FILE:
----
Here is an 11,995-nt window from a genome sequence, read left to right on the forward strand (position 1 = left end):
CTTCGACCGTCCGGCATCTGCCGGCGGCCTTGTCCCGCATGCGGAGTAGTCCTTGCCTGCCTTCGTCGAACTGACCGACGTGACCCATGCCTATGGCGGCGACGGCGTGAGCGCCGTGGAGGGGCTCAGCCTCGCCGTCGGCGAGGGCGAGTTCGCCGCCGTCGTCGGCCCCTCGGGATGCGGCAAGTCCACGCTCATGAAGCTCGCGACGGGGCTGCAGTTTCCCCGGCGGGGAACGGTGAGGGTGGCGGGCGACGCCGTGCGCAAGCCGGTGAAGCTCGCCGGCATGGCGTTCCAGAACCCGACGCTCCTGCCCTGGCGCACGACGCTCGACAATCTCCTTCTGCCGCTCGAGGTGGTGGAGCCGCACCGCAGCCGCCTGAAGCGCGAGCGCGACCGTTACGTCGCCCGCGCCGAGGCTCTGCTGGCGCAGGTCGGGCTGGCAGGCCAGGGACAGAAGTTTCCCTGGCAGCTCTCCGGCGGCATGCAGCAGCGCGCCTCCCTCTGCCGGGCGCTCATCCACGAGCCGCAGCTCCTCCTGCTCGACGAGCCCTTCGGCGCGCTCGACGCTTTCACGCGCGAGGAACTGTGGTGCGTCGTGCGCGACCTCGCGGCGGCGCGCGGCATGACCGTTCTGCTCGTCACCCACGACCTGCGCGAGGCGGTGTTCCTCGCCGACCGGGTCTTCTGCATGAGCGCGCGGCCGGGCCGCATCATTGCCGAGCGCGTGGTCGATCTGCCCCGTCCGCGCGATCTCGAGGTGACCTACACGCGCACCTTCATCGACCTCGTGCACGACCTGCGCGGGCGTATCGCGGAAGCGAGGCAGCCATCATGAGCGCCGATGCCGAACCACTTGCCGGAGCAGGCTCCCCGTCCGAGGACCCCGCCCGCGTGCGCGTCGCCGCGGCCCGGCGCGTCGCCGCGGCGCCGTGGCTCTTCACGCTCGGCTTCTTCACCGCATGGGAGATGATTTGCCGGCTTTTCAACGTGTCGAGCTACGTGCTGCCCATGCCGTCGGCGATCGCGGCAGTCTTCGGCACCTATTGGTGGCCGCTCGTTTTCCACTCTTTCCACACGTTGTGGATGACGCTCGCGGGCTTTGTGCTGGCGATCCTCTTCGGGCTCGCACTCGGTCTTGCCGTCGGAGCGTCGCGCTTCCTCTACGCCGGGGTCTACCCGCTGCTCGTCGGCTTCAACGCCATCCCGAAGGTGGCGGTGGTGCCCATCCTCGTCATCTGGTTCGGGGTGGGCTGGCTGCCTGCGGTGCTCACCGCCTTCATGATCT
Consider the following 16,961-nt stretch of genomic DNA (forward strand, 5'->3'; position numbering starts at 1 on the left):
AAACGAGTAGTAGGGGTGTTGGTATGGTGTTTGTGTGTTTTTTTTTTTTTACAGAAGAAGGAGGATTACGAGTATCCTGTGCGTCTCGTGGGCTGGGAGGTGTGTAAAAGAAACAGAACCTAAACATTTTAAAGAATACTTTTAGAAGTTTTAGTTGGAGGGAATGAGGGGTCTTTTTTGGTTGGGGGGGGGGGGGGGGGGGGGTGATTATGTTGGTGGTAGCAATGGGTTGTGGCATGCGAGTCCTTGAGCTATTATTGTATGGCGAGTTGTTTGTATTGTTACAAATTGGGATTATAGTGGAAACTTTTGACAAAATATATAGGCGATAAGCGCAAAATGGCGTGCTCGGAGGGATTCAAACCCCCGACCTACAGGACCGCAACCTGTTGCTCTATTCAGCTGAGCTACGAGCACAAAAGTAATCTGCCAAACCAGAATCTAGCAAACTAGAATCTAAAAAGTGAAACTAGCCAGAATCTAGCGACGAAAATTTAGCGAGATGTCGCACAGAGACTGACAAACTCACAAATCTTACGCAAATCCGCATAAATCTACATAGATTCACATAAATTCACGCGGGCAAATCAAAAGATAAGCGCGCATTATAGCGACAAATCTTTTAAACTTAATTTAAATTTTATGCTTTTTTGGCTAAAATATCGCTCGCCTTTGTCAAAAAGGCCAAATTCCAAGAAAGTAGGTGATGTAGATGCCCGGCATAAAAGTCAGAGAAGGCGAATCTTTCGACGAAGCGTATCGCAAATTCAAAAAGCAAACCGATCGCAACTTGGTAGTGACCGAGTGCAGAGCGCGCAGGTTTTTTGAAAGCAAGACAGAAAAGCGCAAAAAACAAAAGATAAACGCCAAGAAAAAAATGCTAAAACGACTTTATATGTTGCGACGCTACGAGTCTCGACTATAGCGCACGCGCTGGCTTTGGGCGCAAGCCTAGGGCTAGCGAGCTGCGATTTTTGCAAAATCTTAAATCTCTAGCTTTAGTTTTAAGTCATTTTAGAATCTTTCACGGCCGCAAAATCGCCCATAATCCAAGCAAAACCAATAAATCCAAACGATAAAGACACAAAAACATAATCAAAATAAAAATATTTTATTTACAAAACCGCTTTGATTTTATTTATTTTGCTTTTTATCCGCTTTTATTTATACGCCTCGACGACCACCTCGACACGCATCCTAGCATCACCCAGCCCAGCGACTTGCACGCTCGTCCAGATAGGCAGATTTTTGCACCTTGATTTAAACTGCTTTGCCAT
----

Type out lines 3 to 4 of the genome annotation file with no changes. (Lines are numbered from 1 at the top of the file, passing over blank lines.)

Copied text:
Consider the following 16,961-nt stretch of genomic DNA (forward strand, 5'->3'; position numbering starts at 1 on the left):
AAACGAGTAGTAGGGGTGTTGGTATGGTGTTTGTGTGTTTTTTTTTTTTTACAGAAGAAGGAGGATTACGAGTATCCTGTGCGTCTCGTGGGCTGGGAGGTGTGTAAAAGAAACAGAACCTAAACATTTTAAAGAATACTTTTAGAAGTTTTAGTTGGAGGGAATGAGGGGTCTTTTTTGGTTGGGGGGGGGGGGGGGGGGGGGTGATTATGTTGGTGGTAGCAATGGGTTGTGGCATGCGAGTCCTTGAGCTATTATTGTATGGCGAGTTGTTTGTATTGTTACAAATTGGGATTATAGTGGAAACTTTTGACAAAATATATAGGCGATAAGCGCAAAATGGCGTGCTCGGAGGGATTCAAACCCCCGACCTACAGGACCGCAACCTGTTGCTCTATTCAGCTGAGCTACGAGCACAAAAGTAATCTGCCAAACCAGAATCTAGCAAACTAGAATCTAAAAAGTGAAACTAGCCAGAATCTAGCGACGAAAATTTAGCGAGATGTCGCACAGAGACTGACAAACTCACAAATCTTACGCAAATCCGCATAAATCTACATAGATTCACATAAATTCACGCGGGCAAATCAAAAGATAAGCGCGCATTATAGCGACAAATCTTTTAAACTTAATTTAAATTTTATGCTTTTTTGGCTAAAATATCGCTCGCCTTTGTCAAAAAGGCCAAATTCCAAGAAAGTAGGTGATGTAGATGCCCGGCATAAAAGTCAGAGAAGGCGAATCTTTCGACGAAGCGTATCGCAAATTCAAAAAGCAAACCGATCGCAACTTGGTAGTGACCGAGTGCAGAGCGCGCAGGTTTTTTGAAAGCAAGACAGAAAAGCGCAAAAAACAAAAGATAAACGCCAAGAAAAAAATGCTAAAACGACTTTATATGTTGCGACGCTACGAGTCTCGACTATAGCGCACGCGCTGGCTTTGGGCGCAAGCCTAGGGCTAGCGAGCTGCGATTTTTGCAAAATCTTAAATCTCTAGCTTTAGTTTTAAGTCATTTTAGAATCTTTCACGGCCGCAAAATCGCCCATAATCCAAGCAAAACCAATAAATCCAAACGATAAAGACACAAAAACATAATCAAAATAAAAATATTTTATTTACAAAACCGCTTTGATTTTATTTATTTTGCTTTTTATCCGCTTTTATTTATACGCCTCGACGACCACCTCGACACGCATCCTAGCATCACCCAGCCCAGCGACTTGCACGCTCGTCCAGATAGGCAGATTTTTGCACCTTGATTTAAACTGCTTTGCCAT